Kidnapped more than three years ago, two university professors have been freed by the Taliban, in exchange for three militant commanders who were released on Monday.
The hostages, American citizen Kevin King and Australian national Timothy Weeks, were released today more than three years after they were abducted in 2016.
Both men, who taught at the American University in Kabul, were flown out of the southern Zabul province by US helicopters this morning, according to local police.
‘The two professors are safely freed and are being taken care of now,’ an Afghan official said.
Their release came hours after the Afghan government freed three Taliban prisoners and sent them to Qatar.
They include Anas Haqqani, who was seized in 2014 and whose older brother is the deputy Taliban leader and head of the Haqqani network, a notorious Taliban affiliate.
Afghan authorities accuse Anas of a being a high-level player in the Taliban, but the militants have long demanded his release.
The other two Taliban prisoners to be released are Haji Mali Khan and Abdul Rashid, whose brother is based in Qatar.
Afghanistan’s president Ashraf Ghani announced the prisoner swap last week in the hope of restarting talks with the militants.
King and Weeks were kidnapped by gunmen wearing military uniforms in the heart of Kabul in August 2016.
They later appeared looking gaunt and haggard in a Taliban hostage video. The militant network said King was in poor health and suffering from a heart and kidney condition that they were unable to treat.
Both said they were being treated well by the Taliban, but it was impossible to know if they were being forced to speak.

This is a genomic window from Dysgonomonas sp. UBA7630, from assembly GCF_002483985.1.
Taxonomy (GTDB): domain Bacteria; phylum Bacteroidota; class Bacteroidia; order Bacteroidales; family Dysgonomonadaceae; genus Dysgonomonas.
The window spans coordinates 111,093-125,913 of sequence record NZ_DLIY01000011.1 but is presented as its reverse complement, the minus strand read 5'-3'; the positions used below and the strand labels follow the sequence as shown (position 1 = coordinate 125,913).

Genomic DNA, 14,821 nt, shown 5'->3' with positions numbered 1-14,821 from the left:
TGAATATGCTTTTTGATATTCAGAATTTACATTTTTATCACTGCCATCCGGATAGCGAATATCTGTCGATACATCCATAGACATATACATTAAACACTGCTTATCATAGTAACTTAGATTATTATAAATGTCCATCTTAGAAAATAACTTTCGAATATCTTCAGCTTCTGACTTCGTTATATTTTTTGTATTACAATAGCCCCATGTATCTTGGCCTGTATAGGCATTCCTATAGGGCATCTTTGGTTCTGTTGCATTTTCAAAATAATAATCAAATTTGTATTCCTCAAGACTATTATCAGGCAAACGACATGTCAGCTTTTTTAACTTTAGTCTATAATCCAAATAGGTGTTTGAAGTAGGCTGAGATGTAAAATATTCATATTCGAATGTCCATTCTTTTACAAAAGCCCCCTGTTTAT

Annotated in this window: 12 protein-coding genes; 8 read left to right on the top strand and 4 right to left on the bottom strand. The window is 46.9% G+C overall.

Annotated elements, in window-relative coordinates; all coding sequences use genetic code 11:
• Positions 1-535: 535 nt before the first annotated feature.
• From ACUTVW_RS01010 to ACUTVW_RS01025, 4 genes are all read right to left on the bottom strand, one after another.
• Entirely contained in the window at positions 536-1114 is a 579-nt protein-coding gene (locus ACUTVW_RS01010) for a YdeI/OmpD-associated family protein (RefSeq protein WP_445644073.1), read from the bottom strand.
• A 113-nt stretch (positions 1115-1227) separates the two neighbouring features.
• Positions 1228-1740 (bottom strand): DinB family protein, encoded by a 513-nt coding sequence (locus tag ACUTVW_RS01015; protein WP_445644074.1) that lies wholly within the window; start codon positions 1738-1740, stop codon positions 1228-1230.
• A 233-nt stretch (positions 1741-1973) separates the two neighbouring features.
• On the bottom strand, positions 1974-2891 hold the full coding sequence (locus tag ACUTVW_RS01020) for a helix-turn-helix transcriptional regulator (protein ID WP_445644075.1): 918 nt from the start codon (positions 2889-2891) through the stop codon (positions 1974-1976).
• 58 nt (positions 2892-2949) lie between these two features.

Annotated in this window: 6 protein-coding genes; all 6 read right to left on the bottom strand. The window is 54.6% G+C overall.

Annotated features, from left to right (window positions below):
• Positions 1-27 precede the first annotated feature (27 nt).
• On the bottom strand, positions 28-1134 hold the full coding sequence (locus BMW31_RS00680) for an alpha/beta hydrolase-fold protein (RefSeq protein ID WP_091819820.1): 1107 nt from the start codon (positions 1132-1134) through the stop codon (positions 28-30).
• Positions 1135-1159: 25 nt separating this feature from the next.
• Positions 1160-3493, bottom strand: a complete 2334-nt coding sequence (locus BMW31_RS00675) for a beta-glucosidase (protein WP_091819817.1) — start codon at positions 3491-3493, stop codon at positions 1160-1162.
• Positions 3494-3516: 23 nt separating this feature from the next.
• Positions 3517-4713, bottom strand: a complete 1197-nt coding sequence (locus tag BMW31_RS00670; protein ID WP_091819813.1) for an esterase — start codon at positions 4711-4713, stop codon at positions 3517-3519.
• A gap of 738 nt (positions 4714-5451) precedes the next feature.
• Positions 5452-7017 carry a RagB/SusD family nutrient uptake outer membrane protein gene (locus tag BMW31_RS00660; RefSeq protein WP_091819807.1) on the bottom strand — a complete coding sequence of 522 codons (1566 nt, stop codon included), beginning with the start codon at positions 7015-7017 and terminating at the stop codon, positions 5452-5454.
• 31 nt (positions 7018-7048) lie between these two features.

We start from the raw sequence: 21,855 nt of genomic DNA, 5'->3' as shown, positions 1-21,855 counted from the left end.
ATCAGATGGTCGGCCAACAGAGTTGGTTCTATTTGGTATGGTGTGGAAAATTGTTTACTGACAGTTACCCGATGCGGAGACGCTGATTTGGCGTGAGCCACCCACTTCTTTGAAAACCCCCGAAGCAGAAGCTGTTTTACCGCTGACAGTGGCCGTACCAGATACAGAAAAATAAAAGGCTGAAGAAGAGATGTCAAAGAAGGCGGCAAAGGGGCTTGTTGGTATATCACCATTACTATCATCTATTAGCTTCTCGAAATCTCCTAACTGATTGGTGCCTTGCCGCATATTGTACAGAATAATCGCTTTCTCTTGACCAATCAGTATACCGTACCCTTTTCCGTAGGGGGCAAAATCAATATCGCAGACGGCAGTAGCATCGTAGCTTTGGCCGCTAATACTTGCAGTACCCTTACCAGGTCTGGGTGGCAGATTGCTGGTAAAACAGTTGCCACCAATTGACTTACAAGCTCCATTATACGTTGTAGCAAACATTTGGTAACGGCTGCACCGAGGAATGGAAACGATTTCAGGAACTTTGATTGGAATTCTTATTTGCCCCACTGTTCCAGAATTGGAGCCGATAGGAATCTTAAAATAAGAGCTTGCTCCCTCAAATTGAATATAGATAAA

Ghani said last week that the pair had been ‘deteriorating while in the custody of the terrorists’.
The US has previously mounted two raids in an attempt to rescue the jailed professors, but both raids missed the pair by hours.
The American University of Afghanistan today welcomed news of the release of their professors.
The university ‘shares the relief of the families of Kevin and Timothy’ and would look to provide ‘all the support we can to Kevin and Tim and their families,’ a statement said.
There was no immediate comment from the US embassy in Afghanistan.
Pakistan’s prime minister Imran Khan was also quick to welcome the release of the two professors.
‘We appreciate steps taken by all involved to make it possible,’ he said.
Anas Haqqani is the younger brother of Sirajuddin Haqqani, who heads the Taliban’s Haqqani Network which has been blamed for some of the most shocking and brutal attacks in Afghanistan since the US invasion of 2001.
Rashid is a senior Taliban commander who was involved in equipping, training and transporting suicide bombers, according to reports.
Hajji Mali Khan is believed to be a senior Taliban commander, though his exact role in the group is unclear.
The prisoner swap is aimed at restarting stalled peace talks between America and the Taliban to put an end to the 18-year conflict still raging in the country.
An agreement had appeared to be in sight earlier this year but a fresh wave of violence in Kabul that killed a US soldier brought talks to a grinding halt.
The agreement called for direct talks between the Afghan government and the Taliban, which has so far refused to take part in such negotiations.
Ghani said he hoped the swap would ‘pave the way’ for the start of unofficial direct talks between his government and the Taliban.
With reports by Mailonline news